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Title: Sound design for the contemporary novel : applying the poetics of John Cage to the act of reading
Author: Cahoon, Neal
ISNI:       0000 0004 8508 7036
Awarding Body: University of Roehampton
Current Institution: University of Roehampton
Date of Award: 2019
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This thesis investigates the relationship between sound and written text. The subject is explored through practice, theory, and reflection. These research areas are preceded by an introduction to the phenomenon of the ‘book with a soundtrack’ as it has been set up within the field of literature – including an overview of pertinent discussions on the future of the novel in the digital age. The research practice is a physical/digital hybrid work entitled 64’53”; or, World of Storms that uses open source technology to assemble and combine a collection of writings and field recordings, making available the possibility for a chance poetics between sound and words to be discovered by the reader. The work follows a methodology of an experiment that has been developed from the interdisciplinary and collaborative work of John Cage and the Merce Cunningham Dance Company during their activities of counter-cultural artistic experimentation in 1950s, 60s, and 70s America. The thesis demonstrates that the adopted methodology represents new opportunities for the contemporary creative writer. Chapter One draws upon theory from Multimodal Social Semiotics, Frame Analysis, Reader-Response Theory, and Attentional Phenomenology in order to validate and extend Cage’s claim that ‘there is no such thing as silence’ during the act of reading. The thesis proceeds to define ambient sound as a present and dynamic aspect of any reading event, and one that can perform in dialogue with the graphical text at the point of reader response. Chapter Two reflects upon the formal presentation of the work, the inclusion of field recordings as part of the novel, and the spatial arrangement of the writings, which are discussed in relation to works by John Cage, Marc Saporta, Robert Grenier, and others. The conclusion drawn from the research emphasises the use of field recording as a contemporary writerly technique within creative writing practices, the act of reading as one process within the wider dynamic of attention, and the new perceptual models between graphical text and its ambient or environmental soundtrack that can be discovered through instances of frame awareness.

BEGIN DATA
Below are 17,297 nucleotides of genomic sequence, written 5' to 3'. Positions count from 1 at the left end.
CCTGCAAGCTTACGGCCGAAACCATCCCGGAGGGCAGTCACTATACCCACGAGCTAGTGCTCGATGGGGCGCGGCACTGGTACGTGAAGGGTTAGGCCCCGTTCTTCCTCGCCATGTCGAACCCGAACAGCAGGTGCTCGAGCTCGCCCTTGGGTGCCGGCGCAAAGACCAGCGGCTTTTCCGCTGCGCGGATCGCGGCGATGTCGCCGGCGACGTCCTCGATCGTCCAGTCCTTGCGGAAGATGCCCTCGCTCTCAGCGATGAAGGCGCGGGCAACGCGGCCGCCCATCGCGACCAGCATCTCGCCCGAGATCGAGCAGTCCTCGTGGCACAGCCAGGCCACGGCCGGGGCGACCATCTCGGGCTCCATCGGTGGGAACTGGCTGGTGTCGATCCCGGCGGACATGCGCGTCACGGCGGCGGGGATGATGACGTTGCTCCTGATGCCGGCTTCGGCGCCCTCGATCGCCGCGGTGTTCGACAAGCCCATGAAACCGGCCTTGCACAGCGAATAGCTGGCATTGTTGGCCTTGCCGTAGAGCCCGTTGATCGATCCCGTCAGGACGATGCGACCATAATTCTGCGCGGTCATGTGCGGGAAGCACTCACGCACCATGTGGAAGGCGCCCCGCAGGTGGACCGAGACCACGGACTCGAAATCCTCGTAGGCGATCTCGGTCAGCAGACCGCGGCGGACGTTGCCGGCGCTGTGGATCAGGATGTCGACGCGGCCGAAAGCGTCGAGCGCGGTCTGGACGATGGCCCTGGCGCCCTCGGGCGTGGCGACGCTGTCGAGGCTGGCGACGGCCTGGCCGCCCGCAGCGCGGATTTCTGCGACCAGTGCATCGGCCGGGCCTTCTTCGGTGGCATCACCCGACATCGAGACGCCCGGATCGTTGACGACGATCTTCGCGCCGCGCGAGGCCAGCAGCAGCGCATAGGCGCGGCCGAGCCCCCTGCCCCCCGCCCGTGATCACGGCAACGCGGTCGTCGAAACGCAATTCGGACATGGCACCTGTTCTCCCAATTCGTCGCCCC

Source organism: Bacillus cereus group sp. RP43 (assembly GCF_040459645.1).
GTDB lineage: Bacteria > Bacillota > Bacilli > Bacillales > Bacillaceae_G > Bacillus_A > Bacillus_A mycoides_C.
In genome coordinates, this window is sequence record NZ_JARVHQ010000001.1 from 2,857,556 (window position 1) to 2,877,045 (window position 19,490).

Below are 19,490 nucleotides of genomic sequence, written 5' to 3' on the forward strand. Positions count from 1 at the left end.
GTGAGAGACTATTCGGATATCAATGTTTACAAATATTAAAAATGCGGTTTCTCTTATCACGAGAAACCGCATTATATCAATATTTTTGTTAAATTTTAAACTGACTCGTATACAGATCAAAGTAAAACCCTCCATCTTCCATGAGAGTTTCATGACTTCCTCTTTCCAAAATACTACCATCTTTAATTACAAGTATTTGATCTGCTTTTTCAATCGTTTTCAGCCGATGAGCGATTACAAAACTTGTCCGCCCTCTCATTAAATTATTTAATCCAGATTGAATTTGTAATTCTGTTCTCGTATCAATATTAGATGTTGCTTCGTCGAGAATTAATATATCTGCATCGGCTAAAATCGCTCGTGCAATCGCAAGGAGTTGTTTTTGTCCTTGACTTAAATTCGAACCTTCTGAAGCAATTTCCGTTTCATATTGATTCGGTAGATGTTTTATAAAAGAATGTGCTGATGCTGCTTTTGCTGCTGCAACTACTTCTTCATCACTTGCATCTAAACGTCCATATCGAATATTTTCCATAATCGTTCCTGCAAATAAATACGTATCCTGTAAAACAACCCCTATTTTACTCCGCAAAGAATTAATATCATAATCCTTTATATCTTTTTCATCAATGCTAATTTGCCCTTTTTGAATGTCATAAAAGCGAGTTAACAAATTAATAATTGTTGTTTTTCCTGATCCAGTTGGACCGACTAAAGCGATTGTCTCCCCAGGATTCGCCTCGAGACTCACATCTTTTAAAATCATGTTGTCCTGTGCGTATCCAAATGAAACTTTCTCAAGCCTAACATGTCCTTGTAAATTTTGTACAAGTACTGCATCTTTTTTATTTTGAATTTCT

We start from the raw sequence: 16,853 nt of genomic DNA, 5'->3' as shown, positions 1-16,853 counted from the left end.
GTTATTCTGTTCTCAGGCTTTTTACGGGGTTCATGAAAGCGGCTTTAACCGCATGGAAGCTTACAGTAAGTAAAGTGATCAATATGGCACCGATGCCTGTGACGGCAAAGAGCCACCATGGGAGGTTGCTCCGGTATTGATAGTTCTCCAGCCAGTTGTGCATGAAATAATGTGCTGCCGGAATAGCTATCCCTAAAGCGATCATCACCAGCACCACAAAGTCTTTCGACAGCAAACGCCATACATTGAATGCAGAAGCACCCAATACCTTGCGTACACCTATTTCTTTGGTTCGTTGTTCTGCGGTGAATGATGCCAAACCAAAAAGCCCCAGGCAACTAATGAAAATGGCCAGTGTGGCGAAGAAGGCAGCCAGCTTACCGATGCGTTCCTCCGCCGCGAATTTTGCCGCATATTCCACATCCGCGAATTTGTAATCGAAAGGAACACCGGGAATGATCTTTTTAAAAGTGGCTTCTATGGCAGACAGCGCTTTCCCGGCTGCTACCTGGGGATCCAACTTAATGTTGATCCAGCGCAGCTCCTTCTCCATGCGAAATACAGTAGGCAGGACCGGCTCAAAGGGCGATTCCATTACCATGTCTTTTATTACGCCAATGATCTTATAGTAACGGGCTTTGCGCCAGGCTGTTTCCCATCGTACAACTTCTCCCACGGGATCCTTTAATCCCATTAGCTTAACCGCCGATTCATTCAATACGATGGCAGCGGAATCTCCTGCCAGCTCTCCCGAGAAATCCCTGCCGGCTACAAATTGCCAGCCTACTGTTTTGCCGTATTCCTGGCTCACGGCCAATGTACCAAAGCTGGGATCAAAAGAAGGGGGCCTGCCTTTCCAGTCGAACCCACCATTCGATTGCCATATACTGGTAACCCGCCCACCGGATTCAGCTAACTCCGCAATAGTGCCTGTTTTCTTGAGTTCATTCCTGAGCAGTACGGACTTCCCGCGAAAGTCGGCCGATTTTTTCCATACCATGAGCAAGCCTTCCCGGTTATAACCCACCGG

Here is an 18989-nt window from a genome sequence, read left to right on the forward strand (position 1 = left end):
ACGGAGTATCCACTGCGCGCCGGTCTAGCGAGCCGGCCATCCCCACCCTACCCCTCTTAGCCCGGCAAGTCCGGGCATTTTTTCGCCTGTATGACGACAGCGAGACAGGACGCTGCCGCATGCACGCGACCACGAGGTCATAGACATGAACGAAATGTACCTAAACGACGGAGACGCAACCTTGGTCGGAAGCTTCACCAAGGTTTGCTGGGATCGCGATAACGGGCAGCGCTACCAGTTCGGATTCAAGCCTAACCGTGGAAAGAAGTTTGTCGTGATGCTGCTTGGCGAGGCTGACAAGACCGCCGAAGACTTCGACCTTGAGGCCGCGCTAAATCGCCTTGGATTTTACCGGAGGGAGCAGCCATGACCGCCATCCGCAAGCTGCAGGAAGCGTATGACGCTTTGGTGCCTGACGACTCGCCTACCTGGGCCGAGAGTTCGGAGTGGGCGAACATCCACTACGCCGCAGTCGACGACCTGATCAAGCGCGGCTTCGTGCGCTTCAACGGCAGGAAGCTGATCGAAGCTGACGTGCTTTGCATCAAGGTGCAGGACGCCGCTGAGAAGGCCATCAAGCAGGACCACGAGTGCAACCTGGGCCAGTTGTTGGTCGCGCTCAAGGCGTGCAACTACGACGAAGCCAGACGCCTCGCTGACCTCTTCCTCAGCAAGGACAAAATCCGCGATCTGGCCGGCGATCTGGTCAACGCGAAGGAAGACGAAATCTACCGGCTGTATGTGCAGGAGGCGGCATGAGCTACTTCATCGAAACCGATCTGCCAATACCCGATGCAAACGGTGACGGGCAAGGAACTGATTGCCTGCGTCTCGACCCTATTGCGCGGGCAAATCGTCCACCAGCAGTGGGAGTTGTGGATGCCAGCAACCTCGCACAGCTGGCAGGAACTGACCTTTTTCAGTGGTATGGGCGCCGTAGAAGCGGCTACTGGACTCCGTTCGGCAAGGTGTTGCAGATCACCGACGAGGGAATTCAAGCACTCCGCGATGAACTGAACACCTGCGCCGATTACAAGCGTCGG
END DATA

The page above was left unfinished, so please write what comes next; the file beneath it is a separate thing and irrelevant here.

Supervisor: Jaeger, Peter ; White, Graham Sponsor: AHRC
Qualification Name: Thesis (Ph.D.) Qualification Level: Doctoral
EThOS ID:  DOI: Not available
Keywords: John Cage ; Experimental writing ; Sound ; Field recording ; Poetics